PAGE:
Pelvic Factor

Normal Events

Pelvic Factor Detection

Pelvic Abnormalities
  • Abnormal Male Outflow
  • Vaginal Problems
  • Cervical Problems
  • Uterine Problems
  • Proximal Tubal Disease
  • Bilateral Tubal Ligation
  • Distal Tubal Disease
  • Pelvic Adhesions
  • Endometriosis

Clinical Evaluation

Treatment Options

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It is now widely accepted that sperm move from semen into cervical mucus at their interface as they touch one another during intercourse (via thrusting) or very shortly thereafter. The older belief that the cervix dips into the semen collected in the posterior vaginal vault to allow time for sperm to swim into the mucus is no longer considered likely. This is important clinically since a retroflexed and retroverted uterus (often called a “tipped uterus”) has an anteriorly positioned cervix and this had been thought to be a disadvantage for cervical semen contact. At this time, the relative position of the uterus in the pelvis and the consequent position of the cervix in the vagina are not thought to be very important for fertility.

The pre-ovulatory cervical mucus plays a key role in fertility. The vaginal vault is normally a hostile environment for sperm.

Available Drawings: Available Case Reports:

Sperm is only comfortable in alkaline (basic) solutions such as semen (with a normal pH of 7.2-7.8). The vaginal vault has a very low pH (acidic) of about 3-4, and sperm typically will not survive in the vagina for more than 1-2 hours. The cervical mucus has a variable pH that depends on the hormonal environment. The hormonal environment is correlated to the time of the menstrual cycle. Cervical mucus is alkaline (basic) just prior to the time of ovulation when the cervical glands producing the mucus reacts to the predominance of circulating estrogen to make mucus that is

  • more abundant,
  • clearer,
  • more elastic (stretchy),
  • less cellular,
  • more watery (less thick),
  • higher in pH, and
  • composed of strands that are aligned to allow greater sperm penetration

If the cervical mucus is “friendly” to sperm then the sperm should be able to survive in the mucus for at least 2 days. This preovulatory mucus acts as a kind of reservoir, from which sperm occasionally move to the fallopian tubes where they normally fertilize an egg. This has led to the popular recommendation to have intercourse (relations, sex) every other day in the midcycle.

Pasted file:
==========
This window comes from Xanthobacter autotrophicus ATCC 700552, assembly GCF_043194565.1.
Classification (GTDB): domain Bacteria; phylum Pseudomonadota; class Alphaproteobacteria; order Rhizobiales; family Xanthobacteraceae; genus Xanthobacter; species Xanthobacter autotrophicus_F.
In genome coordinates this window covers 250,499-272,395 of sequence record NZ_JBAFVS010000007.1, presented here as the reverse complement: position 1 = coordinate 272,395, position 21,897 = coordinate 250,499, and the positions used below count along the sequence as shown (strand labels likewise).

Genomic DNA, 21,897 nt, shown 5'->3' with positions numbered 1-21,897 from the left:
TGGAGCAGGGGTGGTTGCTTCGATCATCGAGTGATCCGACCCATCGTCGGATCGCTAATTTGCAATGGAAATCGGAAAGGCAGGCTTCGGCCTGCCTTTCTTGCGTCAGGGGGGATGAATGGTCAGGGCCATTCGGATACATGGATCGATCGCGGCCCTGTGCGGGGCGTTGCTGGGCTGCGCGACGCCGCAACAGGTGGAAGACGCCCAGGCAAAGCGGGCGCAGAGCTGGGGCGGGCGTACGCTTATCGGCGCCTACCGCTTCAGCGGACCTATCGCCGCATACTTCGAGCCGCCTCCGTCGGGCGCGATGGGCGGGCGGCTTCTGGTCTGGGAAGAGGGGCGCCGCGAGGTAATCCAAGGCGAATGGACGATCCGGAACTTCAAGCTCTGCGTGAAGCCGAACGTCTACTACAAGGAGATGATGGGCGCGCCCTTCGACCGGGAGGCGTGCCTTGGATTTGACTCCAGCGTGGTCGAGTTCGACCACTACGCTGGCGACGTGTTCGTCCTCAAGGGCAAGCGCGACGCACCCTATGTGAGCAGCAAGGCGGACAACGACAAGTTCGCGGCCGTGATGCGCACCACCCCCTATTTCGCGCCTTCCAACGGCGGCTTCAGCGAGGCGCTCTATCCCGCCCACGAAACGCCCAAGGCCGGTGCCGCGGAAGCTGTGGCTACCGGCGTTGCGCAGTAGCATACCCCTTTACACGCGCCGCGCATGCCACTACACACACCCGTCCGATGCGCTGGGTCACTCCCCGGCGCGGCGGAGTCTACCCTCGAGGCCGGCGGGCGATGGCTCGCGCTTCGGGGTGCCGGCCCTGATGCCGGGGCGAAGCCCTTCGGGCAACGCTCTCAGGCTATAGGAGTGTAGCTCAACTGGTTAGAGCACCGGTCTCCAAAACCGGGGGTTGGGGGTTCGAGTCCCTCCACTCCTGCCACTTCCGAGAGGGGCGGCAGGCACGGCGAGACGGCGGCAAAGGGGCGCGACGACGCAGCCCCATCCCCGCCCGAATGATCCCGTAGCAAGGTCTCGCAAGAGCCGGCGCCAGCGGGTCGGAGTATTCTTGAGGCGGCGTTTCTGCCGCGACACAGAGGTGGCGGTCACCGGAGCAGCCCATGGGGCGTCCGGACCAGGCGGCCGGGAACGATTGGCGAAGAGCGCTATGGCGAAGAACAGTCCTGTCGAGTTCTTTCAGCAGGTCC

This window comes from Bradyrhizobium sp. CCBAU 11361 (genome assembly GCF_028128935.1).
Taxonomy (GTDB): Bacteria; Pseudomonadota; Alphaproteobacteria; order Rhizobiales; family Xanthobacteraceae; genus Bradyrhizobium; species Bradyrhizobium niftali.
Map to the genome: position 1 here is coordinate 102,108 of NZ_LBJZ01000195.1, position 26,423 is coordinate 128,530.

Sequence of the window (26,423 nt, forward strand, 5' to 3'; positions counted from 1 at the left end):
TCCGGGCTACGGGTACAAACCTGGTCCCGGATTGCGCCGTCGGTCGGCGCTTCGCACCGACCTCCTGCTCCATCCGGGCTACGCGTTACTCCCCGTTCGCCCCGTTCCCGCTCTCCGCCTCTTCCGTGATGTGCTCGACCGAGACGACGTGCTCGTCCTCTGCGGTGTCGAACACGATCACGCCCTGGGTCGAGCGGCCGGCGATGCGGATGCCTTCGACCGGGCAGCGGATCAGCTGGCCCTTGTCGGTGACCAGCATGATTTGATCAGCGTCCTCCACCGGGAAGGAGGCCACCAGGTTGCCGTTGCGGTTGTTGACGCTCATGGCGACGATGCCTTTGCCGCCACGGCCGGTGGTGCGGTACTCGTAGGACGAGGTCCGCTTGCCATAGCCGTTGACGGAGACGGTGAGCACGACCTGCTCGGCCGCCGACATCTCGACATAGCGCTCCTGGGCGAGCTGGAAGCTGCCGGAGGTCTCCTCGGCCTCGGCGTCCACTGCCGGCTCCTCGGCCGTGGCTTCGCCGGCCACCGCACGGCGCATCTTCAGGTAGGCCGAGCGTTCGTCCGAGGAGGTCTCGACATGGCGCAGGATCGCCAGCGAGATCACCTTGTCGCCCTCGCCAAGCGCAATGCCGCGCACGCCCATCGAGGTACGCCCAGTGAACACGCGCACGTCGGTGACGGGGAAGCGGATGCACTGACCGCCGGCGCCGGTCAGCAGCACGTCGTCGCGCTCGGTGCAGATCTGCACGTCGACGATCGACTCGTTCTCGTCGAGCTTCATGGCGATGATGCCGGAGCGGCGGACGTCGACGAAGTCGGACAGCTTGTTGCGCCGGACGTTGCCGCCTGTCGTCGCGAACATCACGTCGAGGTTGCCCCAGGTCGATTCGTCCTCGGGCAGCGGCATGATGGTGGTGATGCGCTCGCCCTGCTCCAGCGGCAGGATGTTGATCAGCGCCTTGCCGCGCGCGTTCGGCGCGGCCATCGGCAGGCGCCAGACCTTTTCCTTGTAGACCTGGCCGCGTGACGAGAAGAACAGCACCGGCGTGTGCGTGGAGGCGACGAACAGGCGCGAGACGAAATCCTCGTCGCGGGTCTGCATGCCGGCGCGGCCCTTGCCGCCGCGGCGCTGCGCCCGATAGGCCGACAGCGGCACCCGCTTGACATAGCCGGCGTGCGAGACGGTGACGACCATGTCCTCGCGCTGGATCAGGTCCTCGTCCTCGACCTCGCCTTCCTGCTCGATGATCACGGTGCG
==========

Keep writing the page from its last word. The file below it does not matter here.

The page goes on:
I have altered the popular “every other day” advise to recommend daily relations (sex) around the time of ovulation since sperm counts and quality do not appear to be greatly reduced with daily ejaculation (at least when there is no apparent male factor). This seems to provide a greater chance of having fresh healthy sperm available when an egg is released.

With less “friendly” mucus, the sperm may not last a full 2 days. If say the sperm only survive for 12 hours then an egg released 13 hours after intercourse would “wait around” for about a day and a half before the next sperm were available (on the every other day intercourse schedule). Since the egg is only fertilizable for 12-24 hours (about one day), the egg in this example would not result in a pregnancy.

Suboptimal mucus conditions that effect sperm survival and penetration (“hostile mucus”) include:

  1. very thick and viscous mucus, which limits sperm penetration

  2. antisperm antibodies (in semen or mucus) such that complement dependent inactivation of sperm within the mucus results in nonmotile sperm or sperm “wiggling in place” within 2 hours of intercourse

  3. low (acidic) mucus pH, which may inactivate or destroy sperm

  4. infection within the cervix with inflammatory cells in the mucus digesting the sperm since they are identified as “foreign material”

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